As proposed, the new ordinance would transform the DNA of the city’s existing five-member Fire and Police Commission — typically where dance permits are issued and towing franchises are awarded — and remake it as a police oversight body that would meet in City Council Chambers. In addition, those meetings would be televised. If and when this ordinance is approved by the whole council, members of the existing Fire and Police Commission would have to resign and new appointees would be selected. These would be picked by the council based on the new mission. 

The new commission would review the number and type of complaints — both internal and from outside the police department — and whatever action was subsequently taken. It would also review the number of officers disciplined and the level of discipline imposed. The commission would also discuss individual investigations and officer-involved shootings with the chief once those investigations are disclosable. The commissioners will not have access, however, to the contents of those internal investigations, nor will they render recommendations on the level of discipline to be administered. To the extent certain department practices became the subject of an audit — for example, whether Latino motorists are disproportionately targeted for traffic stops — that too could become grist for the commission’s mill.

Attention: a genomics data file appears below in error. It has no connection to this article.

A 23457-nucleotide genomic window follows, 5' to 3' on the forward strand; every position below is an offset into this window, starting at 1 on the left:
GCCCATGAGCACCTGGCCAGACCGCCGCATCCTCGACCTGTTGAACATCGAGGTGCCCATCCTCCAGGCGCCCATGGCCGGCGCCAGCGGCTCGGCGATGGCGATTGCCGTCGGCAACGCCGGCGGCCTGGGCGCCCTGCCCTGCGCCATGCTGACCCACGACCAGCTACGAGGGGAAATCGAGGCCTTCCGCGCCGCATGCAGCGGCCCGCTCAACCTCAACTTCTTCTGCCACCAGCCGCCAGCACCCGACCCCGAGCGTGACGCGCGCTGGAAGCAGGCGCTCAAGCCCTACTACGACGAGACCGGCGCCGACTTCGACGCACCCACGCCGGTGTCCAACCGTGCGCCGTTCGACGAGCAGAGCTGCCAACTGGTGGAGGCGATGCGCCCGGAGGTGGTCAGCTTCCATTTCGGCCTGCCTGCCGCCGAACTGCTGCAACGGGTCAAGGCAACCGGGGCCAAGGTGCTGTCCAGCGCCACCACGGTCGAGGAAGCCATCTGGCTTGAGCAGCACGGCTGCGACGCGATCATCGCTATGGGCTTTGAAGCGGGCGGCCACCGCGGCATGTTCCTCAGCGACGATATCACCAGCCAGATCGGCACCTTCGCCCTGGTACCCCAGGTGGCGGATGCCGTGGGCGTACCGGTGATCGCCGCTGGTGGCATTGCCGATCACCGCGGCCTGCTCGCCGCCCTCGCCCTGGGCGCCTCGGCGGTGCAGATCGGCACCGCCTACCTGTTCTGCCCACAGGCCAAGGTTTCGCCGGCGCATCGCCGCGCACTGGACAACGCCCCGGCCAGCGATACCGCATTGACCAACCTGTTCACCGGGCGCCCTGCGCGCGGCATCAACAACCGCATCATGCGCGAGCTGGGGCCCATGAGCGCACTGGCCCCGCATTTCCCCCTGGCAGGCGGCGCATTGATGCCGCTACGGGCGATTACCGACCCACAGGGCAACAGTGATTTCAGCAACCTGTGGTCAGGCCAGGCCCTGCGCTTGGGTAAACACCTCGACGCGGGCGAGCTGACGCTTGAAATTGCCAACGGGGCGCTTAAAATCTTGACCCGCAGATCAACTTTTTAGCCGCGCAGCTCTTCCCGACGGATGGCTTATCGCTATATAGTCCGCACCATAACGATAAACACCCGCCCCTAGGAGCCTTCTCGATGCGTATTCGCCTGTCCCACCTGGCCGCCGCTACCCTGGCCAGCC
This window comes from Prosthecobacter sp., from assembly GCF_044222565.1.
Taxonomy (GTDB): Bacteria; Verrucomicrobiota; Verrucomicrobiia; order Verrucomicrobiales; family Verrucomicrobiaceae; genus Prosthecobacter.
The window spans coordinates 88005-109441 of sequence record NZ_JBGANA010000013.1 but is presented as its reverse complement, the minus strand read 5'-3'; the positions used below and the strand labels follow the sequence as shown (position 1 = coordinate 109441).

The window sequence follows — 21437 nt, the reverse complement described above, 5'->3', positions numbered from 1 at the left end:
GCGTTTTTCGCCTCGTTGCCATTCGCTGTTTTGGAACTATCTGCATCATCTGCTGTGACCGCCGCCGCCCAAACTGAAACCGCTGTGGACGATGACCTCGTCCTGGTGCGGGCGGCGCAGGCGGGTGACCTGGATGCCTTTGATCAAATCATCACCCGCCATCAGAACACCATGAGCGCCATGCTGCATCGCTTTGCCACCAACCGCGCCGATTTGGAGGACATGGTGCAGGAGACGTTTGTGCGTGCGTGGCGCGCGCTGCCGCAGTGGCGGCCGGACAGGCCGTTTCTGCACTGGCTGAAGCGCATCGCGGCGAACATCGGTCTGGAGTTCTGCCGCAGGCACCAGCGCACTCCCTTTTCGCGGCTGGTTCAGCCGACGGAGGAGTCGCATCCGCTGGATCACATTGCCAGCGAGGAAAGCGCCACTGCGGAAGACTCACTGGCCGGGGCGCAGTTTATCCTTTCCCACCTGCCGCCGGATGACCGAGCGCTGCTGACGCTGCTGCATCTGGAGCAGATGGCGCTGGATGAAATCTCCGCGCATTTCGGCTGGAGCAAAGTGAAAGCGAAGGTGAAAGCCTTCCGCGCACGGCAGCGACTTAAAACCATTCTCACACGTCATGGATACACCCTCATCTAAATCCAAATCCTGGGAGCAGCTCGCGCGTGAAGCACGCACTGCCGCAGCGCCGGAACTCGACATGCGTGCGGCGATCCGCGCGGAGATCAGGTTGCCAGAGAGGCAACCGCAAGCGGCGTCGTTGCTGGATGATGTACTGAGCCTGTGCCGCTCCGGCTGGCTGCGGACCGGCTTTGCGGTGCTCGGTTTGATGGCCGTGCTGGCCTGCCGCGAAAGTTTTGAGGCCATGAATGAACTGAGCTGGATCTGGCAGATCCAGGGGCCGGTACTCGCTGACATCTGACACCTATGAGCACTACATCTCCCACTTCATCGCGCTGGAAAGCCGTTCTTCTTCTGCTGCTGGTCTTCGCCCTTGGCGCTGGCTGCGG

It will fall to Andersen, a high-ranking executive in the City Administrator’s office, to assume the function of independent review officer. As such, she will have access to the internal investigation files.

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The Community Formation Commission had recommended the creation of a totally new commission with anywhere from seven to nine members. A separate independent review officer would have been hired as well — either as staff or contracted, functioning within the auspices of the Administrator’s offices, but apart from it as well.